What advice do you have for prospective applicants of the program?

I'd hate to say "be yourself" because it's probably the most useless advice anyone could ever offer. Instead, to make things a bit more interesting, be someone else who's auditioning for the role of you in a short film about your film school application process. That's less cliche, right? In all honesty, just because you're attending film school doesn't mean you have to fit a certain "artist" stereotype. The faculty here will know when you're bluffing or being insincere. I'll be the first to say I prefer Fast Five to The Master, and there's no shame in saying The Usual Suspects is overrated-as if the ending is any different from the classic "it was all a dream." Just don't speak poorly of Pixar because, unless you're citing Cars, you're just wrong.

 

How have the faculty and staff prepared you to enter the motion picture industry?

Every department at the film school is staffed with enormously talented professors who are all willing to go out of their way in assisting the students. Every production cycle, the director and his or her ATL (director of photography, producer, production designer and first assistant director) have the privilege of attending a required "director's prep" with three or four members of the faculty. The purpose of the meeting is for each member of the crew to present their departmental concerns and ideas for feedback. The screenplay is scrutinized for plot holes and character fallacies, production design elements are re-imagined and storyboards are critiqued and adjusted. I've personally seen terrible films turn into great ones in these meetings.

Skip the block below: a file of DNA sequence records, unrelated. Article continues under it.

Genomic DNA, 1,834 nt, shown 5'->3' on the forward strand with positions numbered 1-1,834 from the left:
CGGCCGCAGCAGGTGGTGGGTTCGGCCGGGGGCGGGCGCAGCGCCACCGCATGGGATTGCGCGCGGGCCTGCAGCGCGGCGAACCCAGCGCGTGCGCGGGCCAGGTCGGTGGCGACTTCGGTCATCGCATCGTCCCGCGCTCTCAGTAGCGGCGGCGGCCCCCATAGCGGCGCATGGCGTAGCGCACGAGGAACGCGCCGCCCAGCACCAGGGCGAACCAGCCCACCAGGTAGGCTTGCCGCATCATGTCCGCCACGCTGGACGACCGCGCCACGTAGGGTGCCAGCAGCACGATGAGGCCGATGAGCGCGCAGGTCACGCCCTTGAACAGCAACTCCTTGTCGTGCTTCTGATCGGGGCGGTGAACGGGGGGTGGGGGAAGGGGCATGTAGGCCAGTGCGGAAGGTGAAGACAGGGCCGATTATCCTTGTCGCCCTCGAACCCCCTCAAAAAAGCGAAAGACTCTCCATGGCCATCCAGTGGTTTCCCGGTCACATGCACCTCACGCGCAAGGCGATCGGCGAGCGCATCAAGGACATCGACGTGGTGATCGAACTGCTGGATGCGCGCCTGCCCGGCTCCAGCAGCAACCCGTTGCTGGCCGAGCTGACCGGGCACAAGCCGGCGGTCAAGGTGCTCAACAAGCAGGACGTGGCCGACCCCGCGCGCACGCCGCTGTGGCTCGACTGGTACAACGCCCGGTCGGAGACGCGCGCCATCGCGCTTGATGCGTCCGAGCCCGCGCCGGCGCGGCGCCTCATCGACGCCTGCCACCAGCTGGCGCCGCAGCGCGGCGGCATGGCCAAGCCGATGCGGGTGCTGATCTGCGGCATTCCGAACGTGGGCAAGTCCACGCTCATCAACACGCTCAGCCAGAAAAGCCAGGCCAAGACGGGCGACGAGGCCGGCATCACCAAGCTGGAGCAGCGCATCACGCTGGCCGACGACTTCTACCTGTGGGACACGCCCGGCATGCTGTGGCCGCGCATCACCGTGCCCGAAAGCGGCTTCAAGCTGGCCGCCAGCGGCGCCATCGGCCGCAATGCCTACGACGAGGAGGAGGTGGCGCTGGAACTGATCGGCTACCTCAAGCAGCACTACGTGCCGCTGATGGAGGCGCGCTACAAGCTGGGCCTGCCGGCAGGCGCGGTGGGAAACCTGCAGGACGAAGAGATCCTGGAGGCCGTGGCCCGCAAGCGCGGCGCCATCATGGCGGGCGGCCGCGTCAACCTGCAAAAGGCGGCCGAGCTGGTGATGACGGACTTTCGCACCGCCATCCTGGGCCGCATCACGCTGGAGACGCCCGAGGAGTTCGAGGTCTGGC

Anything else you would like to share?

A lot of people will suggest that pursing a film degree is a worthless endeavor. The industry, after all, does not care what college you attended and several of the world's most prolific directors are known dropouts. I would like to debunk that theory. Every since I saw Spider-Man, I have wanted to make movies. I tried in high school, but I didn't have friends with a common interest, so finding a gaffer, a director of photography, a producer or any other such was an impossibility. At film school, I have made some of the best friends that I could ever ask for and, thanks to this program, I created some spectacular shorts that never would have been possible if I had decided to pursue a degree in journalism or creative writing. Don't apply for the degree; apply for the experience.